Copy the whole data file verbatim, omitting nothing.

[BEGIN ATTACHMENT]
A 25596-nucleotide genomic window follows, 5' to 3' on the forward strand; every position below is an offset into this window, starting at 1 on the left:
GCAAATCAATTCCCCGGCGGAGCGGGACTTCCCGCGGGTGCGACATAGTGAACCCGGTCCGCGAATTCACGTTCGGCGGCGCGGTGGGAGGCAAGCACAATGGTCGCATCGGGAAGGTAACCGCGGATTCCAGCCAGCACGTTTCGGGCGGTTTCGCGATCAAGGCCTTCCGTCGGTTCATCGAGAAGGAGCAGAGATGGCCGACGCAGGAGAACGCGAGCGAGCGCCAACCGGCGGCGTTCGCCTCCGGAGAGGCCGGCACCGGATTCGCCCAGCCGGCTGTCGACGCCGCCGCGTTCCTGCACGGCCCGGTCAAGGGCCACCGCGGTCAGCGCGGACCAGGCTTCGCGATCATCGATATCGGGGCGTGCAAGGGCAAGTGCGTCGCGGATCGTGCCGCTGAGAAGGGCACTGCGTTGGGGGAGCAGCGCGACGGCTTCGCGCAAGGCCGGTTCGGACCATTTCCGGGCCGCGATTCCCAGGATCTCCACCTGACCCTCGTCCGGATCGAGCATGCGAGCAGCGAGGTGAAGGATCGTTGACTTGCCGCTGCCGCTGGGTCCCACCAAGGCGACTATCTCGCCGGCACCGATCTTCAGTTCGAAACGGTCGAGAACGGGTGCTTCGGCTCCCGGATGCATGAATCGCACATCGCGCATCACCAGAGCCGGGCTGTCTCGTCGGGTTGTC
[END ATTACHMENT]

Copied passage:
A 25596-nucleotide genomic window follows, 5' to 3' on the forward strand; every position below is an offset into this window, starting at 1 on the left:
GCAAATCAATTCCCCGGCGGAGCGGGACTTCCCGCGGGTGCGACATAGTGAACCCGGTCCGCGAATTCACGTTCGGCGGCGCGGTGGGAGGCAAGCACAATGGTCGCATCGGGAAGGTAACCGCGGATTCCAGCCAGCACGTTTCGGGCGGTTTCGCGATCAAGGCCTTCCGTCGGTTCATCGAGAAGGAGCAGAGATGGCCGACGCAGGAGAACGCGAGCGAGCGCCAACCGGCGGCGTTCGCCTCCGGAGAGGCCGGCACCGGATTCGCCCAGCCGGCTGTCGACGCCGCCGCGTTCCTGCACGGCCCGGTCAAGGGCCACCGCGGTCAGCGCGGACCAGGCTTCGCGATCATCGATATCGGGGCGTGCAAGGGCAAGTGCGTCGCGGATCGTGCCGCTGAGAAGGGCACTGCGTTGGGGGAGCAGCGCGACGGCTTCGCGCAAGGCCGGTTCGGACCATTTCCGGGCCGCGATTCCCAGGATCTCCACCTGACCCTCGTCCGGATCGAGCATGCGAGCAGCGAGGTGAAGGATCGTTGACTTGCCGCTGCCGCTGGGTCCCACCAAGGCGACTATCTCGCCGGCACCGATCTTCAGTTCGAAACGGTCGAGAACGGGTGCTTCGGCTCCCGGATGCATGAATCGCACATCGCGCATCACCAGAGCCGGGCTGTCTCGTCGGGTTGTC